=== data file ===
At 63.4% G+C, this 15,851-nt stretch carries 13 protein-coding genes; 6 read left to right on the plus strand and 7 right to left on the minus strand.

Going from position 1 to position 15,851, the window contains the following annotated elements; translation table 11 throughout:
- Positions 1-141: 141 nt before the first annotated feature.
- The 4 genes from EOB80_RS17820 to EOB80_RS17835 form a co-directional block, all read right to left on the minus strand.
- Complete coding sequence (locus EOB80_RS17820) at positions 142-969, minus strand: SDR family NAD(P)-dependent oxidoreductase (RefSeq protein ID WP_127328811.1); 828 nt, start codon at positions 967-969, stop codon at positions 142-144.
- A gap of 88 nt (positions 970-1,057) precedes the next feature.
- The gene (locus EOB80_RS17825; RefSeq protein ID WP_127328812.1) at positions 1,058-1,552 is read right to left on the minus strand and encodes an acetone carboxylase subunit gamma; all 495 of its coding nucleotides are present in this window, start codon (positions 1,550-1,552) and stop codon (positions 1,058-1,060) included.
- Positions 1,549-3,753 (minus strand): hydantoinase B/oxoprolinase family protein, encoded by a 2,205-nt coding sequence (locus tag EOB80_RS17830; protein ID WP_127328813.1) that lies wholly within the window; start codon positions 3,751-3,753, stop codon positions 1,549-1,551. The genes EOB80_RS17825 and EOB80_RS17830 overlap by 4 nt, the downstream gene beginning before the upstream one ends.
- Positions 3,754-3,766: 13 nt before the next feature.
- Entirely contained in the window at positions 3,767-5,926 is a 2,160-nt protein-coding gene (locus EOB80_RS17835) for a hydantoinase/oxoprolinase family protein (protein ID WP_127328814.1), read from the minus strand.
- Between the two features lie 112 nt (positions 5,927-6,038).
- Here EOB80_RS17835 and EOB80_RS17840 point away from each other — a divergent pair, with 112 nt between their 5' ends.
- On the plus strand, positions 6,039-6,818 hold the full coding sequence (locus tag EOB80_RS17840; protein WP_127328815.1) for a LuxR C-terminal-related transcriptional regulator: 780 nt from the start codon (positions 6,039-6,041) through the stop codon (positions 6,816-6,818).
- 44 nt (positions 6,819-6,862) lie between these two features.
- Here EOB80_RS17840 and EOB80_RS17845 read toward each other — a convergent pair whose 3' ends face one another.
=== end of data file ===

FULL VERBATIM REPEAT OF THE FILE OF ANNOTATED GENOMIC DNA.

At 63.4% G+C, this 15,851-nt stretch carries 13 protein-coding genes; 6 read left to right on the plus strand and 7 right to left on the minus strand.

Going from position 1 to position 15,851, the window contains the following annotated elements; translation table 11 throughout:
- Positions 1-141: 141 nt before the first annotated feature.
- The 4 genes from EOB80_RS17820 to EOB80_RS17835 form a co-directional block, all read right to left on the minus strand.
- Complete coding sequence (locus EOB80_RS17820) at positions 142-969, minus strand: SDR family NAD(P)-dependent oxidoreductase (RefSeq protein ID WP_127328811.1); 828 nt, start codon at positions 967-969, stop codon at positions 142-144.
- A gap of 88 nt (positions 970-1,057) precedes the next feature.
- The gene (locus EOB80_RS17825; RefSeq protein ID WP_127328812.1) at positions 1,058-1,552 is read right to left on the minus strand and encodes an acetone carboxylase subunit gamma; all 495 of its coding nucleotides are present in this window, start codon (positions 1,550-1,552) and stop codon (positions 1,058-1,060) included.
- Positions 1,549-3,753 (minus strand): hydantoinase B/oxoprolinase family protein, encoded by a 2,205-nt coding sequence (locus tag EOB80_RS17830; protein ID WP_127328813.1) that lies wholly within the window; start codon positions 3,751-3,753, stop codon positions 1,549-1,551. The genes EOB80_RS17825 and EOB80_RS17830 overlap by 4 nt, the downstream gene beginning before the upstream one ends.
- Positions 3,754-3,766: 13 nt before the next feature.
- Entirely contained in the window at positions 3,767-5,926 is a 2,160-nt protein-coding gene (locus EOB80_RS17835) for a hydantoinase/oxoprolinase family protein (protein ID WP_127328814.1), read from the minus strand.
- Between the two features lie 112 nt (positions 5,927-6,038).
- Here EOB80_RS17835 and EOB80_RS17840 point away from each other — a divergent pair, with 112 nt between their 5' ends.
- On the plus strand, positions 6,039-6,818 hold the full coding sequence (locus tag EOB80_RS17840; protein WP_127328815.1) for a LuxR C-terminal-related transcriptional regulator: 780 nt from the start codon (positions 6,039-6,041) through the stop codon (positions 6,816-6,818).
- 44 nt (positions 6,819-6,862) lie between these two features.
- Here EOB80_RS17840 and EOB80_RS17845 read toward each other — a convergent pair whose 3' ends face one another.